It’s actually fun. There are other folks returning and it becomes a little easier. As there are two safety wires on different levels, it’s not necessary to unclip for them to step around me, so long as you’re both not using the same level wire of course!
A photography shop on the Plank Road
About half way along the road, there’s a small recess in the cliff, with a printer, a laminating machine and a small stool. There’s a Chinese guy sat in there laminating photo’s. This is his office. His job is to take photo’s of us plank walkers, and sell them to us for 30 CNY each. How can you have got this far and not do that?
He asks me if I want a photo, yes, yes, I say, so he waves me on past him. I think, but surely you need to be ahead of me to take a photo.. and he blithely clips on and literally swings out around me. He then bounds a little way UP the mountain and yells at me to swing out, and hold my arms out. I swear I thought my arm holding on was extended in the photo. Clearly my brain was playing tricks on me. But here’s my 30 CNY photo. My less than $10 in total experience. (I’m not counting the rest of the costs!)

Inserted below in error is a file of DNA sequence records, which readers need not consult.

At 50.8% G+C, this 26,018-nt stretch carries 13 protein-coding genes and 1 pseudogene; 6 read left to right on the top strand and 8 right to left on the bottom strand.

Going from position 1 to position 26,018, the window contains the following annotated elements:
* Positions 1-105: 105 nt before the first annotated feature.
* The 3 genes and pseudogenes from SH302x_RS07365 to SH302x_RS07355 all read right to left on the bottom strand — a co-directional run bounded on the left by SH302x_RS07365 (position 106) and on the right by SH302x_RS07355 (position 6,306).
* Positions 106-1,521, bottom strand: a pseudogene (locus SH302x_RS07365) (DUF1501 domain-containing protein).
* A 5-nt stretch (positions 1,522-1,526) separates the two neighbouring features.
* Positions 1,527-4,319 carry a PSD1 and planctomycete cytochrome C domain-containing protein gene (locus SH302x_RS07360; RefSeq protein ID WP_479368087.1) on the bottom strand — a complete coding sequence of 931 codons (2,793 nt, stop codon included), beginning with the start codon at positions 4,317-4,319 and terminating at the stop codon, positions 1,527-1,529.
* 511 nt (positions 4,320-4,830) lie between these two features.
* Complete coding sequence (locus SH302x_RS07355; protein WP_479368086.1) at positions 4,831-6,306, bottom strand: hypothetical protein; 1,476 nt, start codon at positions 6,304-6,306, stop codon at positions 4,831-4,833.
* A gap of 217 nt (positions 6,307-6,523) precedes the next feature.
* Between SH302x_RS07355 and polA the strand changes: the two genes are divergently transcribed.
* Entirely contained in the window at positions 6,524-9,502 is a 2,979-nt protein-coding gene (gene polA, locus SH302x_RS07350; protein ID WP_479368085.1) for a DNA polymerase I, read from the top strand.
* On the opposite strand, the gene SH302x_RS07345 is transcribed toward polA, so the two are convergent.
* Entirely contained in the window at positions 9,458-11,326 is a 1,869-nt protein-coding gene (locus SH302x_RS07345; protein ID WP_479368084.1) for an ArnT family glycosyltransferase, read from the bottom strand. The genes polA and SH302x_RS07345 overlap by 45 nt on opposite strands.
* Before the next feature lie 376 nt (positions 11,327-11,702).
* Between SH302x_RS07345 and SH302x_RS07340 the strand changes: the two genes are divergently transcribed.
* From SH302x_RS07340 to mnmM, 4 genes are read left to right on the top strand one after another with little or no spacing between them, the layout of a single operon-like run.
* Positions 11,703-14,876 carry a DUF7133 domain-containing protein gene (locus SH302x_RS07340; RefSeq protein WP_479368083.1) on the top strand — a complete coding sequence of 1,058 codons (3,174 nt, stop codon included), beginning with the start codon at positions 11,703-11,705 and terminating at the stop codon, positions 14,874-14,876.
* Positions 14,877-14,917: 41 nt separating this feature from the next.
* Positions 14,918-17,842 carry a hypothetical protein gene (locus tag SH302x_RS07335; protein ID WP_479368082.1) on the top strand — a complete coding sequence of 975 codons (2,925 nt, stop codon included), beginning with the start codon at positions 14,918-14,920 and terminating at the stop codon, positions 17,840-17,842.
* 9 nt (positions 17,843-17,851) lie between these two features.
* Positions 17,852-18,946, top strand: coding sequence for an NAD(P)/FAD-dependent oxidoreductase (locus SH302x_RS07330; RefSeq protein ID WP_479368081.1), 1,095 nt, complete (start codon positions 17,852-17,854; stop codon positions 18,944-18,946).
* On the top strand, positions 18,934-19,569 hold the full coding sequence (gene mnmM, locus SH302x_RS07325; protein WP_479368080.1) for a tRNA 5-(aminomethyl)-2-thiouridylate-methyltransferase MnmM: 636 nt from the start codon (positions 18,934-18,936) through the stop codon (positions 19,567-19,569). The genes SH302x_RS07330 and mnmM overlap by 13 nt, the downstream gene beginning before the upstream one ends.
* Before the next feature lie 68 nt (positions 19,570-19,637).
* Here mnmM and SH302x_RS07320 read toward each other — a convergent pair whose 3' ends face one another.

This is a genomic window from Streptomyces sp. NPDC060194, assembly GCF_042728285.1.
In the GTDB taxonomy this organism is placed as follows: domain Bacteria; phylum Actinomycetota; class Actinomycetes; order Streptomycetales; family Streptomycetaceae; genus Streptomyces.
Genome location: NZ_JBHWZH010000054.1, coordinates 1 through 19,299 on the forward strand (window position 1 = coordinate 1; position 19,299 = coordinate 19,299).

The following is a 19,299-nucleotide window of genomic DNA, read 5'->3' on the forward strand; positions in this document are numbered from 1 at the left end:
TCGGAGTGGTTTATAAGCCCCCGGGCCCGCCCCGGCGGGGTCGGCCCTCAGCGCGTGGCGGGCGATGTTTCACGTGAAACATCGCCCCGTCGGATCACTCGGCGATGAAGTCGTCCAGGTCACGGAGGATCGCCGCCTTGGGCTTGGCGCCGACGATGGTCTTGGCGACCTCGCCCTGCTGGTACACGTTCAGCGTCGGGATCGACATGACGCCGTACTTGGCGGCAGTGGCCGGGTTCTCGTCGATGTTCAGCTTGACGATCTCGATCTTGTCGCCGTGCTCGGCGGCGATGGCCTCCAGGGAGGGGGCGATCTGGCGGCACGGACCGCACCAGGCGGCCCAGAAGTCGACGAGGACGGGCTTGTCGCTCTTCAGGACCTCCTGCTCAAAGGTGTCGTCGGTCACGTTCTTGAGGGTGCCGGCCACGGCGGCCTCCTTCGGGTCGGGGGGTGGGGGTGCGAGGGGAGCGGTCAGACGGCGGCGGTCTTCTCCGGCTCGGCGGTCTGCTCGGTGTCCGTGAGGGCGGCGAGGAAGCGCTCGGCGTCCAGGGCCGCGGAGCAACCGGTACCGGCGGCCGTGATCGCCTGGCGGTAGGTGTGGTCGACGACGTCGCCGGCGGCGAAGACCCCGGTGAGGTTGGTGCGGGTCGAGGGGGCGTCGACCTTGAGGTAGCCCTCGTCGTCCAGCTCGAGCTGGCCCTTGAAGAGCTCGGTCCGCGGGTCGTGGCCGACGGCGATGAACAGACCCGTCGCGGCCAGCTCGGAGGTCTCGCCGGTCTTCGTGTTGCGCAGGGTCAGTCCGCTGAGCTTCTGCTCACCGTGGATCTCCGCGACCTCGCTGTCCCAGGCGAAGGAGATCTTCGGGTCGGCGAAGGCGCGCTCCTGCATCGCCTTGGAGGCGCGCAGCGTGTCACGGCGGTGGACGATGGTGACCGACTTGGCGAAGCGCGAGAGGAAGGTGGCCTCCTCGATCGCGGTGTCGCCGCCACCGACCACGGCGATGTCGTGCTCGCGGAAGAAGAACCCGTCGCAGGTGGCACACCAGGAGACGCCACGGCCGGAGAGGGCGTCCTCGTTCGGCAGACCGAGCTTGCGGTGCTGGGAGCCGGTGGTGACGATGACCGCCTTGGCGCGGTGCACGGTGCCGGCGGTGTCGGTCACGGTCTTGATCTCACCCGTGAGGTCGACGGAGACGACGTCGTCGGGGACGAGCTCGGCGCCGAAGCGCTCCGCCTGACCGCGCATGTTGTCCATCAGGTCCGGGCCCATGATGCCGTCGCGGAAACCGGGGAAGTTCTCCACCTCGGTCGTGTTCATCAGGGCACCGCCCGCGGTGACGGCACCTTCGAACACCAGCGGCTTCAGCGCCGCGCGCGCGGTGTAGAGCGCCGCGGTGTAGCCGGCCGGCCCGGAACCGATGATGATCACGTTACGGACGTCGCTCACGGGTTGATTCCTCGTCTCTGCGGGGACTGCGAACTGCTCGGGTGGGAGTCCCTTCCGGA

After that it seems easy. Shuffle, shuffle, clip, clip, negotiate with returnee, shuffle a little more. Clamber up the rock footholds at the end and have a wander around. Take a few photo’s to prove I was here, although it’s pretty overcast, so I think I could be anywhere, and then head back.
Returning Along the Plank Road
Heading back I take more note of the cables, and how they’re attached to the mountain, yes, yes, that looks secure and I feel a little better than using the blind faith I’d employed on the way out.
As a returnee, it’s my job to step out and around the folks who are heading out. And you know, actually, now it’s easy. What had seemed like an insurmountable task on the way out, now seems, well, yes, easy. Adrenalin is a wonderful thing, we should bottle it.
Collecting my Photo
My photo is ready as I now walk more confidently back past the photo recess and it’s now tucked into my pocket. Clearly now I’m confident enough to take both hands off the chain hand holds to grab the money out of my pocket, count it and hand it over. I even give him the right change.
Climbing Back up the Stair Rods